What should you feed wild ducks?

Growing up, we used to go to the park every winter and feed the ducks. Like everyone else, we would take bags of half stale bread, uneaten crackers etc. We had no idea how bad it was for them, we just knew they swarmed us like they were starving.

Wild duck approaching person holding food

Unfortunately, bread was the worst thing we could have given them! Of course, eating bread is better than starving and often the population of ducks in local parks outgrows available resources, especially when winter comes. 

Why can't you feed ducks bread?

There are lots of reasons why you shouldn't feed bread to wild ducks and geese and the most important one is nutrition! It has calories which they might need, but practically nothing in the way of necessary vitamins and minerals. 

To ducks bread is like junk food and they would rather eat it than look for their own foods. A ducks natural foods are grasses and weeds, worms, bugs and small minnows. These are all full of healthy things that will be missing in their diet if they eat a lot of bread or crackers instead. 

Health problems caused by vitamin deficiency in ducks

One particular vitamin ducks need a lot of is niacin. Lack of niacin can cause a problems in the legs of growing ducklings. It will cause the legs to grow outward in a bowed appearance which makes it difficult to walk. 

Feeding foods low in vitamins and other nutrients can also cause a disorder called angel wing which will make it impossible for the duck to fly, and most wild ducks fly from pond to pond and some even migrate in winter! This can cause a duck to be abandoned by it's flock and a solo duck is not likely to make it very long on it's own! 

This can be a huge problem when living in the wild and white bread has very small amounts of niacin which can cause or exacerbate a problem. 

What to feed wild ducks

It would have been much better for the ducks of my childhood if we had brought more appropriate foods like: bird seed, chopped fruit and vegetables or mealworm chicken treats. 

Some of my ducks and geese favorite treats are: 

  • Frozen peas, green beans or corn kernels 
  • Cracked corn & birdseed 
  • Chunks of ripe banana, cut up strawberries (including the tops) watermelon, apple, grapes, raspberries, pear, peaches, cantaloupe, string beans, cucumber, torn pieces of lettuce and blueberries.
  • Oats, whole grains like barley, wheat or rye.

Avoid feeding ducks bread, crackers, potato chips, popcorn, anything with chocolate, citrus fruits and anything from the nightshade family which includes tomatoes, eggplant, potatoes and peppers. 

Just like for people, wheat bread is better for ducks than white bread and brown rice is better for ducks than white rice. Both have more niacin and other vitamins than the more refined versions so wheat bread and brown rice are not AS bad, but still shouldn't be the majority of what you feed.

You can find an entire list of treats that are healthy for ducks in: What treats do ducks eat?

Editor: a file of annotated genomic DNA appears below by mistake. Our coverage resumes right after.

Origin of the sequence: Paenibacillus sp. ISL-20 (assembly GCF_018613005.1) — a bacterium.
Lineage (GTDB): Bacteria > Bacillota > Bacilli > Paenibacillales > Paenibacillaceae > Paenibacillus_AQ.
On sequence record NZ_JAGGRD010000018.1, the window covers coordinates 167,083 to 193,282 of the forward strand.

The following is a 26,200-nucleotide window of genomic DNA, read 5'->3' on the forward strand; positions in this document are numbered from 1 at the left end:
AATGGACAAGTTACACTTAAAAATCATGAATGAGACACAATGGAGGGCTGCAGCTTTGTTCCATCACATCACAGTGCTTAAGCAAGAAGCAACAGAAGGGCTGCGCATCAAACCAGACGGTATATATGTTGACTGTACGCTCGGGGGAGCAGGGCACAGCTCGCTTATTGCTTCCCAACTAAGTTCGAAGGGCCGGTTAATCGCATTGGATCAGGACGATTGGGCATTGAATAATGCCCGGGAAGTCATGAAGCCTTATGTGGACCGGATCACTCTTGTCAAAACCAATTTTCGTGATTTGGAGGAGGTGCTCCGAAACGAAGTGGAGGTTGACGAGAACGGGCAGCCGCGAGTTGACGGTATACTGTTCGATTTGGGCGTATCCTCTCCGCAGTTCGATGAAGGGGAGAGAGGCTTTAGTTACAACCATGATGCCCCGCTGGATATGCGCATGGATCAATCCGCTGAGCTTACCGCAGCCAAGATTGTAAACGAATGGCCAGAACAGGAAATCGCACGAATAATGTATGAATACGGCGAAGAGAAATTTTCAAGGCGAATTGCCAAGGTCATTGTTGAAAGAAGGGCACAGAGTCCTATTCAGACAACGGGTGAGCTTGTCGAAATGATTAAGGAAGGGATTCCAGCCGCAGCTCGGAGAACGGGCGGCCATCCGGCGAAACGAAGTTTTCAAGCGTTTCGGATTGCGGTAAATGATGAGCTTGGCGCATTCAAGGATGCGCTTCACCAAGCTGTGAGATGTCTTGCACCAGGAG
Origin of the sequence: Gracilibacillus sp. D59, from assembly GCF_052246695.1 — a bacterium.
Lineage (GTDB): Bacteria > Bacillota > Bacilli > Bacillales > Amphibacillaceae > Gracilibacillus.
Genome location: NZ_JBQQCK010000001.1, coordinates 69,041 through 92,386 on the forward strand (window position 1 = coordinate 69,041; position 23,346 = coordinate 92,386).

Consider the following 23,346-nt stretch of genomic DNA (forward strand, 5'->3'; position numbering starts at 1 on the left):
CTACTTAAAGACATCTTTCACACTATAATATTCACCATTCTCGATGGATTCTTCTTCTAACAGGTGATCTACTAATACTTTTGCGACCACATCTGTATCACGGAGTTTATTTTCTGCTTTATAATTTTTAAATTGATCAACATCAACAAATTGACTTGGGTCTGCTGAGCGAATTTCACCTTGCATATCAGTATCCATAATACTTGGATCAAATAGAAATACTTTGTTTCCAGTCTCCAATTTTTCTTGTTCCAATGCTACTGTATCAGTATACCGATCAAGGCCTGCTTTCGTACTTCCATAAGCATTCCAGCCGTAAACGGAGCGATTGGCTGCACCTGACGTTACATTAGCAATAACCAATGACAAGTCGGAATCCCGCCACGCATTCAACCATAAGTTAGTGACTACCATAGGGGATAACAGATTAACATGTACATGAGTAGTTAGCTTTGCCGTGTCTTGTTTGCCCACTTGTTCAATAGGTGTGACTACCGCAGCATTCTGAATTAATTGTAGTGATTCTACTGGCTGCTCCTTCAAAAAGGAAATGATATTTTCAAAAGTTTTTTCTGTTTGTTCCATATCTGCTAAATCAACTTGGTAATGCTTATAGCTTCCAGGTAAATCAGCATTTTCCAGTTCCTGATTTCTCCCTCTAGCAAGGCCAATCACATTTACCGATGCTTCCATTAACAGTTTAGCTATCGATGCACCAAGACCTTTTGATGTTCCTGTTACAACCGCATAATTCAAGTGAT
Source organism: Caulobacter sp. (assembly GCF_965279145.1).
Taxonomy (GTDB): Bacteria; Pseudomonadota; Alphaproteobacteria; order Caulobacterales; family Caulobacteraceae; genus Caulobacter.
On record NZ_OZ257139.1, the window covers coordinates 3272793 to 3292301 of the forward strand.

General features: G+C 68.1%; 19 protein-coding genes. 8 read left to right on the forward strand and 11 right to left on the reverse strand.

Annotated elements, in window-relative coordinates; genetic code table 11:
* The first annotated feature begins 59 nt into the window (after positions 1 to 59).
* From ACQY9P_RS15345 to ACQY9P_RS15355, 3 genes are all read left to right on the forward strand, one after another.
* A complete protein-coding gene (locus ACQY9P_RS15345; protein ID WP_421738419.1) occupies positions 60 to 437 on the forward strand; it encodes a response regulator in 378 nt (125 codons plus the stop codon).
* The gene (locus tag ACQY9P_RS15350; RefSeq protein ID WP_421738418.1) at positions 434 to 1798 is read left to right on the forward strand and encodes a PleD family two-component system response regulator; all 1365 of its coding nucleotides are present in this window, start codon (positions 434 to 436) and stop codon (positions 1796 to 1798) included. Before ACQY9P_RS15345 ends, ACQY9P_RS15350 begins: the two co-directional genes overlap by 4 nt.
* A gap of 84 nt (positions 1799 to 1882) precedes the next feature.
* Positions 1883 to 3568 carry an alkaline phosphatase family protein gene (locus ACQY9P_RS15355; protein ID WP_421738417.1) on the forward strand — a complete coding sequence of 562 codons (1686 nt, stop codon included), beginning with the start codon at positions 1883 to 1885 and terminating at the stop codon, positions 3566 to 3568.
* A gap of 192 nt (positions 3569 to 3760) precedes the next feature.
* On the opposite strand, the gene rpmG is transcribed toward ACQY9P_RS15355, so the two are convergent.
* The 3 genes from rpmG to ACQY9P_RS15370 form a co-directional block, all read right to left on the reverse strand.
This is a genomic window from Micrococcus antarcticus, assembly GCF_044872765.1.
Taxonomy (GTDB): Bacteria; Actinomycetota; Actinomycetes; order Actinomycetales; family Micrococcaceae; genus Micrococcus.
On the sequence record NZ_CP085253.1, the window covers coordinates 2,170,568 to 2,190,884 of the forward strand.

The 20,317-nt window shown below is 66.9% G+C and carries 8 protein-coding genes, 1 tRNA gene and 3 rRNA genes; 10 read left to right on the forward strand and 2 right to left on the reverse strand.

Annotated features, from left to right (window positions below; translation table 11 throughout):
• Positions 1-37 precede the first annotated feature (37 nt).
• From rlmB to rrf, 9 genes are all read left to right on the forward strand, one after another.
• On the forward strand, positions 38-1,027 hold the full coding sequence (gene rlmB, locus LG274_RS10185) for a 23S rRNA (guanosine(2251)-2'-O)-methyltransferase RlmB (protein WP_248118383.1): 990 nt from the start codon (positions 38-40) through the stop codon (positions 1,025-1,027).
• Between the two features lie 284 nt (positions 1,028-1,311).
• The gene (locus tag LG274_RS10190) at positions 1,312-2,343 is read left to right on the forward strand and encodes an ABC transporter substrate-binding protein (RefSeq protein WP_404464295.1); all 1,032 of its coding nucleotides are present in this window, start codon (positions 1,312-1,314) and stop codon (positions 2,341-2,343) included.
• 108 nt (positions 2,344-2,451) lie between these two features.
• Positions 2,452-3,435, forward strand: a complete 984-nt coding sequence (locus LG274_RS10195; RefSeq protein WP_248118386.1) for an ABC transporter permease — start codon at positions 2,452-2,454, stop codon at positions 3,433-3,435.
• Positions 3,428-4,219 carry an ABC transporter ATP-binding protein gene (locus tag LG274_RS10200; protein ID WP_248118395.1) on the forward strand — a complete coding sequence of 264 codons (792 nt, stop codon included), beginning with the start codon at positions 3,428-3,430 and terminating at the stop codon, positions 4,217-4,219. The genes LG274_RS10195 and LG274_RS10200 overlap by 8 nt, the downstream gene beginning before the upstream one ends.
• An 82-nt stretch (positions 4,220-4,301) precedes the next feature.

Ducks swimming in pond, being fed by people

You can also purchase wild duck food or even chicken layer feed to give to wild ducks. This is the best option as it has all the vitamins and minerals ducks need for healthy growth. 

Do not just dump out a bag of duck feed! It will attract other animals and quickly go rancid if it gets wet. Toss out a handful at a time and stop when the ducks become less interested in the food.

Should you feed wild ducks?

On the other side of the coin, too much feeding is unhealthy and can create excess waste and pollution that can destroy habitats. Left over, uneaten food can attract rodents and spread diseases. Pieces of bread floating in the water can start to spoil and can even effect the algae levels in the water!

Of course you can't control what other people do, so take a look around and if you see excess food left out for the ducks, don't add to the problem.  

While it is great that you are here looking for options for feeding wild ducks I have to caution against feeding wild ducks year-round. Unfortunately, when wild animals become dependent on food from people not only is it dangerous for them to become overly friendly to humans (not all humans are kind to animals!) but it can help the animal population to grow to unusually high numbers. 

If humans are feeding the wild animals and they become accustomed to that they will not be able to find enough food if the people stop feeding them for whatever reason.

Also, wildlife tends to keep itself in check and if the population grows too quickly it can ruin the ecosystem when they start eating grasses and weeds faster than they can grow.

Wild duck eating from persons hand at lakeshore.

It is a myth that feeding ducks and geese in the winter will keep them from migrating. While many birds do migrate south for winter, many others stay put...especially in small parks. If you are going to feed the wild ducks, winter is the time to do it. 

Many of the bugs and worms that ducks eat are hibernating for winter and the grasses and weeds have stopped growing, so they could use a helping hand then. Stop feeding when spring comes around though as they will be able to find their own food.

Ducklings hatch in late spring or early summer and if a mama duck is raising her babies to look to people for food, then they will most certainly have nutrition problems when they can't forage for their own food. They could even die over winter if enough people don't feed them! So it's really best to not feed them in the warm months. 

Feeding wild ducks is a great way to spend some time in nature and be helpful to the waterfowl, but it should be done to help them through lean times only. 

Trying to choose a breed of duck to raise at home? Here's why KCs might not work for you: Khaki Campbell ducks can fly! (Really well!)


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